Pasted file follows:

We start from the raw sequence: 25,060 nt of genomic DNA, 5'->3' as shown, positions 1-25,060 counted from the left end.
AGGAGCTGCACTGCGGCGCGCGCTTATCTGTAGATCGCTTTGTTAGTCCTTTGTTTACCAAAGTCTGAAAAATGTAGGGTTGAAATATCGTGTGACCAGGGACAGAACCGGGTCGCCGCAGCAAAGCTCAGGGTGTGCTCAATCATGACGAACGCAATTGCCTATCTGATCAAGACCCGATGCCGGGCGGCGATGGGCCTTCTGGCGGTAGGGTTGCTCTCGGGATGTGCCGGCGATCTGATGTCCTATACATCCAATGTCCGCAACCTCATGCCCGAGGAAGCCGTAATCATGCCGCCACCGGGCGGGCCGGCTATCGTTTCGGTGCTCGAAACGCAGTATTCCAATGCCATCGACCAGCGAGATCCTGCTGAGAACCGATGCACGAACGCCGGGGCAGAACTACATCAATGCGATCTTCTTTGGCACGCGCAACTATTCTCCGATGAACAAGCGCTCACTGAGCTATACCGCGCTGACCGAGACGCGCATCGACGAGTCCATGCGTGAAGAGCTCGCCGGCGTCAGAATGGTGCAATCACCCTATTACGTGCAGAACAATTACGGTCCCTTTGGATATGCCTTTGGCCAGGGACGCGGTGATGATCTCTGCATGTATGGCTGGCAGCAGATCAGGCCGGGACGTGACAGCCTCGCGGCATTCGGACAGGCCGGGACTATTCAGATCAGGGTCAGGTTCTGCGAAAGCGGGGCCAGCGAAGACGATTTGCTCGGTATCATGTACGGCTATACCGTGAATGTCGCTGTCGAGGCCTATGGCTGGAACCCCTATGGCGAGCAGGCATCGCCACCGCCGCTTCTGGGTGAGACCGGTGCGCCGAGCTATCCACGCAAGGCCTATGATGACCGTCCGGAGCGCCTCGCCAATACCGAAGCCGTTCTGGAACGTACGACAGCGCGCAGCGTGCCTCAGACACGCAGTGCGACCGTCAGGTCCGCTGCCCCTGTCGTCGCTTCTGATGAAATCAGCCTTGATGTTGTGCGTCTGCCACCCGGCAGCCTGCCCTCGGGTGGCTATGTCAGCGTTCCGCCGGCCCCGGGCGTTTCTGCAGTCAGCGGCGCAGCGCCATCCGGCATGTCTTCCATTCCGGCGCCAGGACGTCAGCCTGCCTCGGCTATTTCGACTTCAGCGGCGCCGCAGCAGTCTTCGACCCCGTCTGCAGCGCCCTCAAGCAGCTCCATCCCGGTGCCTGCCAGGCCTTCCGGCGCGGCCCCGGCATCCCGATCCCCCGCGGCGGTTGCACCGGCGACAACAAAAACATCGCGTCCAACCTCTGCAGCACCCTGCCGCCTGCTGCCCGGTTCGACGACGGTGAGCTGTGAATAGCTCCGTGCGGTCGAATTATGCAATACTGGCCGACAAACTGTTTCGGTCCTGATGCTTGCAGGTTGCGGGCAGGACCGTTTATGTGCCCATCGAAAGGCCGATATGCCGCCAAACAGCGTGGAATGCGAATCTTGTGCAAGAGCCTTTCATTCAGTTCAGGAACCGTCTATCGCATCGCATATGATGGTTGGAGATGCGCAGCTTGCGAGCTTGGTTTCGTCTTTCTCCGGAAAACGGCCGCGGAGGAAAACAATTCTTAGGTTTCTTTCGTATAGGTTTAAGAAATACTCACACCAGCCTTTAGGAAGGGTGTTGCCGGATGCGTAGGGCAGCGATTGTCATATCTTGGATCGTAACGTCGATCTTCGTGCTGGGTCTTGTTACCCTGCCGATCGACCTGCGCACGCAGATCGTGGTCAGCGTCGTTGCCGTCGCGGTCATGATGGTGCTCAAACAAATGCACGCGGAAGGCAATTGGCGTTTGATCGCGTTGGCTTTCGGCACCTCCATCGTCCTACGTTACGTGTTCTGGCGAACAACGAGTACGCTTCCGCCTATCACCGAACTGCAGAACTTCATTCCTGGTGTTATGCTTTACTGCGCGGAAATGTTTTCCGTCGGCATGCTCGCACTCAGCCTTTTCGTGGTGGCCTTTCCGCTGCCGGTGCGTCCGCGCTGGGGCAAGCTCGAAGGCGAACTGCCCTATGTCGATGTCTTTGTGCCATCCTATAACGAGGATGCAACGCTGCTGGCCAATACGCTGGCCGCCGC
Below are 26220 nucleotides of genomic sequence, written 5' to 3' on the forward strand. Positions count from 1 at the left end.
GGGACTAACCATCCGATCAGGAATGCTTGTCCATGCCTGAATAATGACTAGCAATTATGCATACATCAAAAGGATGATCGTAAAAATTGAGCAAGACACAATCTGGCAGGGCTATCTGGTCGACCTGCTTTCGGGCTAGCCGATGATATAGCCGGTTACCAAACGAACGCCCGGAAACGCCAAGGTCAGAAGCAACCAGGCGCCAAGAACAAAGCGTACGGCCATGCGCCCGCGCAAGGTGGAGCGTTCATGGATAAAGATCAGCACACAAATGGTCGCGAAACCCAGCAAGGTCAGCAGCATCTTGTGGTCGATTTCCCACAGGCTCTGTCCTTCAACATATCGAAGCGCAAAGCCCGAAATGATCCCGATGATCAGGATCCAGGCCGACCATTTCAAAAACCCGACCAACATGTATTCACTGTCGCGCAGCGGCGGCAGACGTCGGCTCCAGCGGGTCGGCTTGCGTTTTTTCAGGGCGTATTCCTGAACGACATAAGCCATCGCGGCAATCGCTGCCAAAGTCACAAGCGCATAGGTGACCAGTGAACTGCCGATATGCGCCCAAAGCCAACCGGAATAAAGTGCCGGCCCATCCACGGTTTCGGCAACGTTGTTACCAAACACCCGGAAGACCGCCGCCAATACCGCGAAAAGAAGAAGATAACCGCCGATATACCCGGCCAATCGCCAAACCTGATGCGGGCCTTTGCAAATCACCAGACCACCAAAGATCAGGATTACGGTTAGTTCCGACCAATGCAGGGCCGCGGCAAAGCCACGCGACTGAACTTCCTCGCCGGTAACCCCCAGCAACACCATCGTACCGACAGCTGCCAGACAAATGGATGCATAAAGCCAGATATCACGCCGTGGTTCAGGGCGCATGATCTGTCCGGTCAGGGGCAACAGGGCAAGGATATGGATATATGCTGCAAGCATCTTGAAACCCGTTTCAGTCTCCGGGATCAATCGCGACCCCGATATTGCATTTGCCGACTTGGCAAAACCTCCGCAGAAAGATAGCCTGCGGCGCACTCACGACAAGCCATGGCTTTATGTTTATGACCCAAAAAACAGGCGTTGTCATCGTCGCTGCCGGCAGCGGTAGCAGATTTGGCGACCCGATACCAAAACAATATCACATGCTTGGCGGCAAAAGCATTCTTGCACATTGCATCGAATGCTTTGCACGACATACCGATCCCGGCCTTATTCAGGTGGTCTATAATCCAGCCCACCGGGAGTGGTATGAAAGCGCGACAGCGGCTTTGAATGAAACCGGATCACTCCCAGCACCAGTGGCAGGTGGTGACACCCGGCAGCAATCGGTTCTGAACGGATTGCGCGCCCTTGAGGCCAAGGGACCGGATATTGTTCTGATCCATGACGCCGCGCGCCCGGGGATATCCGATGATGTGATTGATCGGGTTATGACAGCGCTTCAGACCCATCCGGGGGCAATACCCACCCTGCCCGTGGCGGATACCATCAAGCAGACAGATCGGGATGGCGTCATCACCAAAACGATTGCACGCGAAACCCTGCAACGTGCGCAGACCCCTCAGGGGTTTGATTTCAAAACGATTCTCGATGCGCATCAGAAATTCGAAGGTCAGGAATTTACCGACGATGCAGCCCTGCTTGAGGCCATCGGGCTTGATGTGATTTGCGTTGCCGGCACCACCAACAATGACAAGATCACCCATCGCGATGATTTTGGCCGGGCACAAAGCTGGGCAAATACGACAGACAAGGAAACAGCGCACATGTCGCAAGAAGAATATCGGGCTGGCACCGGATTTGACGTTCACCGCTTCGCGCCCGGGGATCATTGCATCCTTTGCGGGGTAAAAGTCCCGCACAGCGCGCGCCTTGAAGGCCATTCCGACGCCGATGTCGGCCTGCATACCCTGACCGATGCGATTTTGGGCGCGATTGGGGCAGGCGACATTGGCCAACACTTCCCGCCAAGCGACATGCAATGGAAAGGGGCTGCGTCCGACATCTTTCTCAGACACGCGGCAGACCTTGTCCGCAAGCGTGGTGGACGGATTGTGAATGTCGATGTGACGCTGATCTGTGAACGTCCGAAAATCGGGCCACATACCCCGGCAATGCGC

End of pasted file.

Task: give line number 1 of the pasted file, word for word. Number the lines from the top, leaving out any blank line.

We start from the raw sequence: 25,060 nt of genomic DNA, 5'->3' as shown, positions 1-25,060 counted from the left end.